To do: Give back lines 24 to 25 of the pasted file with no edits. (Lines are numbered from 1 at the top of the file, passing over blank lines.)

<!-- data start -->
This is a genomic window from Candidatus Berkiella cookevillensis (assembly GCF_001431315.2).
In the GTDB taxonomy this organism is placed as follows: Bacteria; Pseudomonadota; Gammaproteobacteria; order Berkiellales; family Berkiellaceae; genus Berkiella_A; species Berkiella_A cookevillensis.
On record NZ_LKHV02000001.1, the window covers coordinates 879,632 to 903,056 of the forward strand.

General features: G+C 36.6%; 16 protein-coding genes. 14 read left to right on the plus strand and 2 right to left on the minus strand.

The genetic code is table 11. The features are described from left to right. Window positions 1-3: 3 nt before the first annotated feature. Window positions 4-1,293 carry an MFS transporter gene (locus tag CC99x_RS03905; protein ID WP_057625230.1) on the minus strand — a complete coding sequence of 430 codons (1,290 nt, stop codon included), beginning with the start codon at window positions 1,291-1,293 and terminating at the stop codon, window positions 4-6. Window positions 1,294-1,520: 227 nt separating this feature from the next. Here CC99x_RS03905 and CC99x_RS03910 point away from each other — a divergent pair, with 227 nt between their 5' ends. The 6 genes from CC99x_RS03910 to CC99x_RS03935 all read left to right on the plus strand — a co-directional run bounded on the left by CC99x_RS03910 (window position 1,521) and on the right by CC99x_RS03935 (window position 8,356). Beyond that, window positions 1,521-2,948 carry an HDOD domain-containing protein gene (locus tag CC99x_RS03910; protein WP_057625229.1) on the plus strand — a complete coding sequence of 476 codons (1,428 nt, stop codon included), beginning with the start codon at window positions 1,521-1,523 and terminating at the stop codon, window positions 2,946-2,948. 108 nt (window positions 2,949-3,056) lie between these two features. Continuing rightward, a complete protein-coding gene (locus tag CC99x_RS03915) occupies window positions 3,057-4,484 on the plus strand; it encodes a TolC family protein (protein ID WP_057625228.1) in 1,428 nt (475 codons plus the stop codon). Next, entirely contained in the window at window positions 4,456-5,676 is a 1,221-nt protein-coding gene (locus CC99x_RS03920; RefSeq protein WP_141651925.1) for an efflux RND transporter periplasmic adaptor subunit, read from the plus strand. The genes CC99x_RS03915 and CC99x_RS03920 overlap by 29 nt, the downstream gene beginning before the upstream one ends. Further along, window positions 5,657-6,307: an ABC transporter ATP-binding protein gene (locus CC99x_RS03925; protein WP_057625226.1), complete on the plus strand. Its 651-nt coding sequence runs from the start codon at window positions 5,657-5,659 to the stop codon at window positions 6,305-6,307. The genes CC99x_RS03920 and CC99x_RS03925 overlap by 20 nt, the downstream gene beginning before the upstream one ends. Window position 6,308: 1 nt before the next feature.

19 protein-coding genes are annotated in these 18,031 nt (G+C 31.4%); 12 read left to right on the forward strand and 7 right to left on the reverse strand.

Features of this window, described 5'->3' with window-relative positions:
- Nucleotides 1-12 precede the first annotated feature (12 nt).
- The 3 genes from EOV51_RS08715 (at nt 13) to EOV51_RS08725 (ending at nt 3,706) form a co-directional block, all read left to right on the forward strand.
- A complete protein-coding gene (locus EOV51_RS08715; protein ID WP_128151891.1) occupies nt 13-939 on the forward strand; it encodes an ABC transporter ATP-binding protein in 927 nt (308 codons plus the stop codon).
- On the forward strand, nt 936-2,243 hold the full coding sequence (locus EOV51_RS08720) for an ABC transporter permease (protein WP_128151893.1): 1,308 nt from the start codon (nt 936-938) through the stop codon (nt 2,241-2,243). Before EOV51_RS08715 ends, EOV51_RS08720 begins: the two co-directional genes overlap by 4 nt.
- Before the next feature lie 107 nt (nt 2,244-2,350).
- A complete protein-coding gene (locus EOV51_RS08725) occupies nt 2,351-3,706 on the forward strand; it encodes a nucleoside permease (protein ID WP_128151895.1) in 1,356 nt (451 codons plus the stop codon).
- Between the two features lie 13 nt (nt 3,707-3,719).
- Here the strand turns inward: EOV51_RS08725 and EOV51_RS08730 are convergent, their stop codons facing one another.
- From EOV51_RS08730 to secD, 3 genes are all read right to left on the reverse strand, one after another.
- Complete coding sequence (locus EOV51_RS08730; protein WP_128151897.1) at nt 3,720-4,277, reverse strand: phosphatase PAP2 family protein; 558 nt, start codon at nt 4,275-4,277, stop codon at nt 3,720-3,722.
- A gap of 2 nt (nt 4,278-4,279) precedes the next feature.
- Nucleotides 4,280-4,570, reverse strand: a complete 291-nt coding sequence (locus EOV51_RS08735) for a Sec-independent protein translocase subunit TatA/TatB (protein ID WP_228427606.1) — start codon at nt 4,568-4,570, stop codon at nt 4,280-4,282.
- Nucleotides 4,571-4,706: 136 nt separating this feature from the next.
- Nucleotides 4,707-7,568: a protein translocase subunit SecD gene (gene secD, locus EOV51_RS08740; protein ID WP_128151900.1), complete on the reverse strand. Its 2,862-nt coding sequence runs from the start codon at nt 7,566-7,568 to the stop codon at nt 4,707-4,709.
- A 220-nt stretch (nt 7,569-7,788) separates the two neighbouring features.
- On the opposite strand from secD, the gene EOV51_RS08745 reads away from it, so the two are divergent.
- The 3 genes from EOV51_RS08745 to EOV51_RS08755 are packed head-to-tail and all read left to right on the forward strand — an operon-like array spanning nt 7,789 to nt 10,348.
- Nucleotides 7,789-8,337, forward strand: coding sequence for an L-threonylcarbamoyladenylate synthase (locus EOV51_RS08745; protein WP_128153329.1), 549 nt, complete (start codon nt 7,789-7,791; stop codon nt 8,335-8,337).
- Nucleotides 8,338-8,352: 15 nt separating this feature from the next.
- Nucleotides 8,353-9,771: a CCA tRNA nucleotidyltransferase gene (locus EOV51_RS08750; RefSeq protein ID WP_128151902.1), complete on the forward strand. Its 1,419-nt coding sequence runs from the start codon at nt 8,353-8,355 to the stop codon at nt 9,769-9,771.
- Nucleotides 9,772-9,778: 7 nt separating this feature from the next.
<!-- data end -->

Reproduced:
- The 3 genes from EOV51_RS08745 to EOV51_RS08755 are packed head-to-tail and all read left to right on the forward strand — an operon-like array spanning nt 7,789 to nt 10,348.
- Nucleotides 7,789-8,337, forward strand: coding sequence for an L-threonylcarbamoyladenylate synthase (locus EOV51_RS08745; protein WP_128153329.1), 549 nt, complete (start codon nt 7,789-7,791; stop codon nt 8,335-8,337).